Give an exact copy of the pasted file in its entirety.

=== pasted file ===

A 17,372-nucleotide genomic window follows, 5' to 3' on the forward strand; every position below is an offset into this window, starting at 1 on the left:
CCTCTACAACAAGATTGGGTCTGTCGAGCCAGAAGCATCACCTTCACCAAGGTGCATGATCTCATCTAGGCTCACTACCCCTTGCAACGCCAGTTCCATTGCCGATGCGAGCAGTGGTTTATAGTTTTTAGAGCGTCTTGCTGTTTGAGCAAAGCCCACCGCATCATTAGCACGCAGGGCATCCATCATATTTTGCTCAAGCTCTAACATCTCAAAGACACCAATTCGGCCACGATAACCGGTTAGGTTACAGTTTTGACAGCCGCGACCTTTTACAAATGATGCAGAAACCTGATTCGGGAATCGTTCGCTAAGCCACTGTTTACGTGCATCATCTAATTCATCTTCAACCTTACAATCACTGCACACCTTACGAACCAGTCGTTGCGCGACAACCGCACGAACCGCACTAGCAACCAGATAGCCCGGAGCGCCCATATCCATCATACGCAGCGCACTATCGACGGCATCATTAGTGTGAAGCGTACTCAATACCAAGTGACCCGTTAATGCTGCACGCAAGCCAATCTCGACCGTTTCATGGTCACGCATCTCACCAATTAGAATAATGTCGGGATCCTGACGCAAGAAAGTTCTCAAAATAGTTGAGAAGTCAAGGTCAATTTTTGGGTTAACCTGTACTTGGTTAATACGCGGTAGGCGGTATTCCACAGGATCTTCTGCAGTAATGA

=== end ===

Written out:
A 17,372-nucleotide genomic window follows, 5' to 3' on the forward strand; every position below is an offset into this window, starting at 1 on the left:
CCTCTACAACAAGATTGGGTCTGTCGAGCCAGAAGCATCACCTTCACCAAGGTGCATGATCTCATCTAGGCTCACTACCCCTTGCAACGCCAGTTCCATTGCCGATGCGAGCAGTGGTTTATAGTTTTTAGAGCGTCTTGCTGTTTGAGCAAAGCCCACCGCATCATTAGCACGCAGGGCATCCATCATATTTTGCTCAAGCTCTAACATCTCAAAGACACCAATTCGGCCACGATAACCGGTTAGGTTACAGTTTTGACAGCCGCGACCTTTTACAAATGATGCAGAAACCTGATTCGGGAATCGTTCGCTAAGCCACTGTTTACGTGCATCATCTAATTCATCTTCAACCTTACAATCACTGCACACCTTACGAACCAGTCGTTGCGCGACAACCGCACGAACCGCACTAGCAACCAGATAGCCCGGAGCGCCCATATCCATCATACGCAGCGCACTATCGACGGCATCATTAGTGTGAAGCGTACTCAATACCAAGTGACCCGTTAATGCTGCACGCAAGCCAATCTCGACCGTTTCATGGTCACGCATCTCACCAATTAGAATAATGTCGGGATCCTGACGCAAGAAAGTTCTCAAAATAGTTGAGAAGTCAAGGTCAATTTTTGGGTTAACCTGTACTTGGTTAATACGCGGTAGGCGGTATTCCACAGGATCTTCTGCAGTAATGA